4. Understand that ‘Hip extension movements should be a priority in training, as load increases as does the proportional hip involvement’ (5)

Essentially, we are looking at building strength and as recent research by Chris Beardsley and Brett Contreras suggests. When looking at exercises such as Deadlifts, Romanian Deadlifts, and Back Squats and Lunges, Beardsley et al explain “as the weight and force production increases, the hip extensors become much more important and their contribution to the movement increases.” This means you train the glutes during hip extension movements! The habitual seated posture which we do from a very young age through school, university and work can chronically shorten the hip flexors and cause an imbalance classed by Dr. Vladimir Janda (6)  as ‘Lower cross Syndrome’ explained by Janda as ‘inhibition and facilitation in the lower quarter characterized by alternating patterns of tightness and weakness’ Strengthening the hip extensors can reverse this dysfunction. (7)

5.  Understand that ‘The evolution of the movement and mobility system continues to progress at an exponential rate’ (8)

There is continuing research in almost every facet of performance enhancement nowadays. All the way from certain neurotransmitters involved in brain function to the role of specific synergistic muscles effecting optimal exercise performance of a particular lift. There is a plethora of information at your finger tips, and some great practitioners out there to help you find what is relevant to you. It’s important to understand but easy to forget, all you need is the minimum required amount that will give you the maximum desired results of any training modality. If you can do 20 minutes of mobility work per day to keep yourself pain free, then why do 30? Treatments like ART (Active Release Technique) have revolutionized performance and get people healthier faster.  (9)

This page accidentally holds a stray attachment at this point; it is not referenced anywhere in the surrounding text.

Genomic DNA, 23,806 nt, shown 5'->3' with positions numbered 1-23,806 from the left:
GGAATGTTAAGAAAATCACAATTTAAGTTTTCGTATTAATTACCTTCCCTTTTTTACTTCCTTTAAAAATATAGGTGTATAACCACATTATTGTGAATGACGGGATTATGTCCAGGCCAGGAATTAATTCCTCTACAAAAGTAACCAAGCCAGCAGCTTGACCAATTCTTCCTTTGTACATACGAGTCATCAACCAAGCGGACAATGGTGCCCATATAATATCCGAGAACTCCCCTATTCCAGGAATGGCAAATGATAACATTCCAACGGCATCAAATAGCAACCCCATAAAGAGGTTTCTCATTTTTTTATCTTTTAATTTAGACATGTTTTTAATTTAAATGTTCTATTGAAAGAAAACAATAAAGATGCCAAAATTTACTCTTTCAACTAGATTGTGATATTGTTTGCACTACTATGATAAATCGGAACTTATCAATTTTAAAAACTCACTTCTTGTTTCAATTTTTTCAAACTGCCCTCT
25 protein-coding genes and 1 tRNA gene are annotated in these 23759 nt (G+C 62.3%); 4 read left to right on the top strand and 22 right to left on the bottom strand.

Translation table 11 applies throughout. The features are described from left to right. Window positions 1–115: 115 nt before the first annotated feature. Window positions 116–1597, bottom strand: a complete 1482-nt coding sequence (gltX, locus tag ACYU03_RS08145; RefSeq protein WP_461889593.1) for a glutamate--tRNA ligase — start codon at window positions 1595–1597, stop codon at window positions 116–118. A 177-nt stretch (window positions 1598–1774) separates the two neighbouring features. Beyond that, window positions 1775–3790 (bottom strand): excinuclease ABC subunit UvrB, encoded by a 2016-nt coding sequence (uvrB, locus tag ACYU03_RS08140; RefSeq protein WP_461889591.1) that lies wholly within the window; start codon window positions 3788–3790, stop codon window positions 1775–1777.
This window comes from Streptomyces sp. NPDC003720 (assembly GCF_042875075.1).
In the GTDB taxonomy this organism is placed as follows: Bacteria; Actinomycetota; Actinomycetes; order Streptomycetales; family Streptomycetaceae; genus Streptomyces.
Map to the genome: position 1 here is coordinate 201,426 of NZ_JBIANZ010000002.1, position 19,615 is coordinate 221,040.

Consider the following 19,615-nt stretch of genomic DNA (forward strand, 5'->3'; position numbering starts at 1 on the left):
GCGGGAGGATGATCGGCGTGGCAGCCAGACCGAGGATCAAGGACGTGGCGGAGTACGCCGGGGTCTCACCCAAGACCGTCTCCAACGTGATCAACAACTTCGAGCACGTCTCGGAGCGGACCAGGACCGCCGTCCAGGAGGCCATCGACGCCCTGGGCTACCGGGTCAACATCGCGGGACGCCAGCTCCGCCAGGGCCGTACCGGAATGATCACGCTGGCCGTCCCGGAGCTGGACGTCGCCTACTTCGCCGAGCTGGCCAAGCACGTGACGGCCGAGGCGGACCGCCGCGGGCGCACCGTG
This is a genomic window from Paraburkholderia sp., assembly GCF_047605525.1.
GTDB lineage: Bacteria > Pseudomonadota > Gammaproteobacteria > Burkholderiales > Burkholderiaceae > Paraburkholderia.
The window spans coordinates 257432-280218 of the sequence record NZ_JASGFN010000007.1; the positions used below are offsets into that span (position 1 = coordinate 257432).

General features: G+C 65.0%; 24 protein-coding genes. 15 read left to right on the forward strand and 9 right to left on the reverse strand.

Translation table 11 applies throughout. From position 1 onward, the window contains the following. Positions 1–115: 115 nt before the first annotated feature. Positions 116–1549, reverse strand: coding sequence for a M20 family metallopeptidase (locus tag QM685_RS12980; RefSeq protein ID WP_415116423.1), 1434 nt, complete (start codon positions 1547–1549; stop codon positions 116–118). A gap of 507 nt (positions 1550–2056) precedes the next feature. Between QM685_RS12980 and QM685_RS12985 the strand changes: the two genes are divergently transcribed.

In conclusion, Training can be as complex or as simple as you want to make it. There’s lots of new research but always remember throughout the years there are always been exceptional displays of strength and power. Everyone knows the story of the 300 Spartan warriors, years before strength and conditioning books had been written. Sticking to the basics you almost can’t go wrong! Small increments over time will see you strength increase at a steady rate. ‘Rome wasn’t built in a day’ Always seek some expert advice, at least to get started and move forward from there.

Always remember the number one principle that really overrides everything in this article… Have fun!

Andy Steven

Strength and Conditioning Coach 

Biosignature Practitioner

(1)  Mel Siff: “Super training”
(2)  Mark Rippitoe “Starting Strength”
(3)  Behm, D., Colado, J. C., “the effectiveness of resistance training using unstable surfaces and devices for rehabilitation” http://www.ncbi.nlm.nih.gov/pmc/articles/PMC3325639/
(4)  Y.V Verkhoshansky ‘Programming and Organization of Training’
(5)  Beardsley, C. and Contreras, B. “The Increasing Role of the Hip Extensor Musculature With Heavier Compound Lower-Body Movements and More Explosive Sport Actions” Strength and Conditioning Research Limited, Loughborough, Leicestershire, United Kingdom; and 2School of Sport and Recreation, Auckland University of Technology, Auckland, New Zealand
(6)  Assessment and Treatment of Muscle Imbalance: The Janda Approach – See more at: http://www.jandacrossedsyndromes.com/#sthash.15Rd7eRH.dpuf
(7)  CHEK exercise coach level 1 manual, CHEK institute
(8)  Kelly Starret  “Supple Leopard” page 29
(9)  http://www.activerelease.com/what_patients.asp